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Schengen Visa Information
On 26 March 1996, the Schengen Agreement entered into force which removed internal border controls between the signatory states of Belgium, France, Germany, Italy, Luxembourg, the Netherlands, Portugal and Spain. Subsequently Austria, Denmark, Finland, Greece, Iceland, Norway and Sweden joined the aforementioned countries. Border control for entry into the Schengen area is carried out on the external borders of these countries. With the treaty of Amsterdam (1997) the Schengen agreement has been incorporated in the other treaties of the European Union. Only Ireland and the United Kingdom didn’t sign the Schengen agreement. When Hungary, Estonia, Latvia, Lithuania, Malta, Poland, Slovakia, Slovenia and the Czech Republic joined the European Union in 2007, they inevitably joined the Schengen area. The most recent Member States to join are Switzerland and Liechtenstein.
Communal laws, for example in terms of visas and external border controls, have been adopted in order to allow the free circulation of people within the Schengen area. This means that a visa issued by one of these states also enables the holder to move freely within the other states whilst the visa is valid. This visa is commonly known as the "Schengen visa" as it is named after a small Luxembourg village on the river Moselle on the Franco-German border where the Schengen agreements were signed.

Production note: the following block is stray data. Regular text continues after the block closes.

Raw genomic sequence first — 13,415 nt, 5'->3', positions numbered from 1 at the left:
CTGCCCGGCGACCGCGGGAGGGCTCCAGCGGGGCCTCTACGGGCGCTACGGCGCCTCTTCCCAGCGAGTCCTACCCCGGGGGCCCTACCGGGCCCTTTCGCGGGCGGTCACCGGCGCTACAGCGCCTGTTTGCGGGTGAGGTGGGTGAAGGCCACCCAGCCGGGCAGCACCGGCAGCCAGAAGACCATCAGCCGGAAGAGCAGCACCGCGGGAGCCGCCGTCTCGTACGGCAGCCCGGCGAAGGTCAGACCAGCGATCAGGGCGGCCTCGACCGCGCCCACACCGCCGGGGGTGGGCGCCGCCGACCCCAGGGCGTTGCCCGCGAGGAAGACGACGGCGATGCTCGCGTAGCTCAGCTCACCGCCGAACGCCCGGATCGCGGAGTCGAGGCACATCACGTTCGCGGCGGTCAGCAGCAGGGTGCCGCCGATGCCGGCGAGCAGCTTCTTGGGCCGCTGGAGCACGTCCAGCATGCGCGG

The Schengen visa is a short stay visa (maximum stay of three months within a six month period) for business, tourist visits, family visits etc.
There are two types of Schengen Visa
Type A: Visa de transit aeroportuaire (Airport transit visa)
This visa constitutes an exception to the general rule allowing transit without a visa in the international zone of airport transit. The visa does not allow access to the Schengen territory.
Type C: Visa de court séjour (Short stay visa)
This visa allows entry into the Schengen territory for a maximum uninterrupted stay of 90 days over a period of six months. The visa can be issued for single or multiple entry. In the event of multiple entries, the total duration of the different stays spent in the Schengen area cannot exceed 90 days over a period of six months.
Applications for a Schengen visa should be made to the Embassy or Consulate of the country which is the main destination of the visit.
List of the Luxembourgish representations in terms of Visa
The Grand duchy is present in 27 countries through own diplomatic missions. In addition to these missions, Luxembourg is represented by the member states of the Schengen convention in almost every other country around the world.
Register of the diplomatic missions (World map)
Note: The Ministry of foreign affairs hereby gives notification that Luxembourg’s partners in some cases are outsourcing the collection of Visa applications and/or the settlement of appointments. This means that appointments or the deposition of applications can’t be done at the embassy itself but instead are processed by an external provider. This collaboration is limited for the collection of Visa applications in the area of Istanbul.